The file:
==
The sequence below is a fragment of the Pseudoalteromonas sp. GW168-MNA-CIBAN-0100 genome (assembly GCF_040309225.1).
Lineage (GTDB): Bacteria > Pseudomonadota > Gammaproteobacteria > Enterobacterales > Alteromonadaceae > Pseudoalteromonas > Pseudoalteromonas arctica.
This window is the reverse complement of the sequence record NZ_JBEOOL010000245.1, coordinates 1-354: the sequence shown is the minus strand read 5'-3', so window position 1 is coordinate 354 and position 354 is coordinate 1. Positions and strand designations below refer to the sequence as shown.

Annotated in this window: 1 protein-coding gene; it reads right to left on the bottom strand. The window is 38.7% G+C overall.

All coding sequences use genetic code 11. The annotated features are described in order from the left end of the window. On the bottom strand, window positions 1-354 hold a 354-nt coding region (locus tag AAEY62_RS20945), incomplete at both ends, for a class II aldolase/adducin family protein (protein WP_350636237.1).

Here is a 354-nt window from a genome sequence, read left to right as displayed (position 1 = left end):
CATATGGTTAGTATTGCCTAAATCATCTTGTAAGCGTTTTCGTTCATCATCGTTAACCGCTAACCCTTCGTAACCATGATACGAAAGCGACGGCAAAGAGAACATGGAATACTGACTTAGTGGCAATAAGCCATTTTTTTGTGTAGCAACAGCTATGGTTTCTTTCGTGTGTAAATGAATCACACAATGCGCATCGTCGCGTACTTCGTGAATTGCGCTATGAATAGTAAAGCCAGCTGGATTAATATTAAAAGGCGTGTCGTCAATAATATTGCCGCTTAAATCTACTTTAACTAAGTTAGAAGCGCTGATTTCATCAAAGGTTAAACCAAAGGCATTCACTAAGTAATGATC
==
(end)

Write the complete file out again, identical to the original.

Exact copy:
The sequence below is a fragment of the Pseudoalteromonas sp. GW168-MNA-CIBAN-0100 genome (assembly GCF_040309225.1).
Lineage (GTDB): Bacteria > Pseudomonadota > Gammaproteobacteria > Enterobacterales > Alteromonadaceae > Pseudoalteromonas > Pseudoalteromonas arctica.
This window is the reverse complement of the sequence record NZ_JBEOOL010000245.1, coordinates 1-354: the sequence shown is the minus strand read 5'-3', so window position 1 is coordinate 354 and position 354 is coordinate 1. Positions and strand designations below refer to the sequence as shown.

Annotated in this window: 1 protein-coding gene; it reads right to left on the bottom strand. The window is 38.7% G+C overall.

All coding sequences use genetic code 11. The annotated features are described in order from the left end of the window. On the bottom strand, window positions 1-354 hold a 354-nt coding region (locus tag AAEY62_RS20945), incomplete at both ends, for a class II aldolase/adducin family protein (protein WP_350636237.1).

Here is a 354-nt window from a genome sequence, read left to right as displayed (position 1 = left end):
CATATGGTTAGTATTGCCTAAATCATCTTGTAAGCGTTTTCGTTCATCATCGTTAACCGCTAACCCTTCGTAACCATGATACGAAAGCGACGGCAAAGAGAACATGGAATACTGACTTAGTGGCAATAAGCCATTTTTTTGTGTAGCAACAGCTATGGTTTCTTTCGTGTGTAAATGAATCACACAATGCGCATCGTCGCGTACTTCGTGAATTGCGCTATGAATAGTAAAGCCAGCTGGATTAATATTAAAAGGCGTGTCGTCAATAATATTGCCGCTTAAATCTACTTTAACTAAGTTAGAAGCGCTGATTTCATCAAAGGTTAAACCAAAGGCATTCACTAAGTAATGATC